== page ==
2013 Kings Season Review: Jordan Nolan

USA TODAY Sports

Nolan flew mostly under the radar on the Kings' fourth line this year. Let's put him on our radar for an evaluation.

Nolanplayercard_large

(Glossary --note SC above stands for "scoring chances". Credits: Hockey Analysis, Behind the Net, and NHL.com.)

2013 Kings 5v5 Player Usage Chart (via Hockey Abstract):

Nolan_usagechart_medium

(Big blue circle= good possession numbers relative to teammates, big orange circle = bad possession numbers relative to teammates)

Positives: Jordan Nolan plays on the right wing of the fourth line. With two prolific scorers (Williams and Carter) and a defensive wizard who gets plenty of ice time (Trevor Lewis) ahead on the depth chart, that fourth line right wing isn't going to get a lot of action. So what's the goal? Provide energy, hit some people, don't screw up too much, repeat. Did he provide energy? Sure. Did he hit people? Yup; he ranked in the top 100 in the NHL in hits despite only playing 8:28 per game. Even if the Staples Center scorers are pretty generous in awarding hits, that's impressive. So Nolan did what was asked of him. And in spite of taking a fair amount of penalties, he also drew just as many as he took. Not bad.

In addition, I'll give a nod to the old-school aspect of the game. Nolan fought six times this season, and according to hockeyfights.com, he won four of them and drew one. He actually fought more than Kyle Clifford, and that's a switch that Darryl Sutter would probably encourage as Clifford continues to (hopefully) develop into an offensive threat. If you insist on keeping a guy who fights in your lineup, you'd like him to (a) chip in some points, or (b) provide cheap energy in limited minutes. Nolan fits (b), and that will be a consideration as to whether he keeps his spot in the lineup next season. As of now, Nolan has the lowest salary on the team, and even having filed for arbitration, he's not getting that big of a raise. So his spot on the big club seems pretty safe.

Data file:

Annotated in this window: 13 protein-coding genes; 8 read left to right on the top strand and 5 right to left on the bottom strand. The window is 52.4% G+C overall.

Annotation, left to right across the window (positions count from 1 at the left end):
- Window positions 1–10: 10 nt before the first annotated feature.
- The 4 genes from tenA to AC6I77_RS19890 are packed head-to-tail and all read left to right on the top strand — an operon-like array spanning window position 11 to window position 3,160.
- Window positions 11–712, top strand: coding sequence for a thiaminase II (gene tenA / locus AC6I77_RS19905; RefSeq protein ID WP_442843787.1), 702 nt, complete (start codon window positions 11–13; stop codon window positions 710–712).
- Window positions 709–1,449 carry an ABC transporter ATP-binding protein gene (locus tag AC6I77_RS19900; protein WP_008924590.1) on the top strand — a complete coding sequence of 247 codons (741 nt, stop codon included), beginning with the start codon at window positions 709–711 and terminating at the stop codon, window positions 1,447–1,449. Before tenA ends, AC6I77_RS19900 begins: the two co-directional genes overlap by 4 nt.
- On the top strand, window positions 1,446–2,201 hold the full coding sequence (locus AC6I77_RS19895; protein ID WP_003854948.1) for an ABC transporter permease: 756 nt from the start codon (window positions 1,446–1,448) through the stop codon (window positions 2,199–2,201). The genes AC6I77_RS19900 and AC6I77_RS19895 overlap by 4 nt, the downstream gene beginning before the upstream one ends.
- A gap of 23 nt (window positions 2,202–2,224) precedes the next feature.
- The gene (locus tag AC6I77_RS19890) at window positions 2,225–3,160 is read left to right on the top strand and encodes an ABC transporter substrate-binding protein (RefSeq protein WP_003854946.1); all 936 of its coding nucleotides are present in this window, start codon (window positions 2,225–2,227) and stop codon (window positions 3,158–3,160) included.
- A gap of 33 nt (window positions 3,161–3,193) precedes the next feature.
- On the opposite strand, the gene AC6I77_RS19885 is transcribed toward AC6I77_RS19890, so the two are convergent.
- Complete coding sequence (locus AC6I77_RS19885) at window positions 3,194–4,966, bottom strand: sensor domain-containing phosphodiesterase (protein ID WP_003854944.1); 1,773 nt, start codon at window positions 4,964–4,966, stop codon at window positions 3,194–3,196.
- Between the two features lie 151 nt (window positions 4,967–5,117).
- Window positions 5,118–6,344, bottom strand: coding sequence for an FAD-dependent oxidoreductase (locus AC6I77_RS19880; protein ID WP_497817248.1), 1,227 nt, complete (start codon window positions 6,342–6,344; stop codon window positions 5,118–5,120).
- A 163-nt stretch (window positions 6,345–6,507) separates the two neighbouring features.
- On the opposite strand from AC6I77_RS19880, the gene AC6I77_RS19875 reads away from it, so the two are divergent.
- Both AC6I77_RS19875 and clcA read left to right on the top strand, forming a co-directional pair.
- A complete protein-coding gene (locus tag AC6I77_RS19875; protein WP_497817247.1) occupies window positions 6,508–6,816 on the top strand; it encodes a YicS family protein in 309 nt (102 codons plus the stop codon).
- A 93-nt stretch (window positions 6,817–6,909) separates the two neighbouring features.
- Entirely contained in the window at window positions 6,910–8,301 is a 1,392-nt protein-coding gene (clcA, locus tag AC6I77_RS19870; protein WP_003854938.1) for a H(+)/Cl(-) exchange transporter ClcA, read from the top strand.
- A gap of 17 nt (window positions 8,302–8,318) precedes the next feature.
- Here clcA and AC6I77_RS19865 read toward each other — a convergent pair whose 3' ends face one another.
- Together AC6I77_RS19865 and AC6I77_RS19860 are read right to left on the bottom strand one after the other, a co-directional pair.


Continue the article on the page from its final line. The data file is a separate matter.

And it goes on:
Negatives: So, Nolan's overall numbers (both stat-wise and possession-wise) were... um... not great. Now, the point production doesn't matter all that much; six points in 44 games is about expected for a Kings fourth-liner who gets a lot of penalty minutes. However, you want your fourth line to keep their heads above water. Nolan didn't do that. He was the worst forward on the team in terms of possession, and he was the only King with a negative shot differential. In other words, when he was on the ice, the Kings allowed more shots than they took. He wasn't overwhelmingly bad in this regard, but it's not a flattering number when compared to Fraser, Clifford, etc. This was the case despite Nolan starting his shifts in the offensive zone a whopping 64% of the time.

With some injuries to forwards in the playoffs, there were hopes that he'd step up his game; however, he instead looked overwhelmed. The majority of the Kings were outshot in the playoffs, but Nolan's Corsi numbers were the worst on the team, and it wasn't close. This primarily is because Sutter couldn't shelter Nolan as much during the playoffs; the bottom-six forwards for St. Louis, San Jose, and Chicago were all effective, and Nolan and his teammates consistently ended up pinned in their defensive zone by the end of their shifts. Despite winning the first two games against San Jose, Nolan was removed from the lineup, and only appeared in Game 6 of the San Jose series and Game 5 of the Chicago series from then on. (For what it's worth, Nolan played every playoff game in 2012.)

Going Forward: Jordan Nolan played 44 of 48 games during the regular season. He played seven of 18 in the playoffs; along with the departed Brad Richardson, fellow forwards Tyler Toffoli, Colin Fraser, and Kyle Clifford all saw more action. With Richardson gone and Dustin Penner likely following suit, he should keep a roster spot. He'll have a chance to earn his spot on the fourth line again, but he'll likely have to beat out one of the remaining three players to do so. It seems most plausible that he'll start the season as the 13th forward, with a chance to work his way back if someone gets hurt or if one of the Kings' young guns (Toffoli, Frattin, Clifford, and King) struggles. Hopefully, his growing pains this season set him up for a rebound next season.

Grade: Unfortunately, Nolan's first full season was a bumpy ride, and he didn't progress as much as was hoped after his surprising debut. It's a D for Nolan, whose lineup spot is much shakier now than it was at this time last year.

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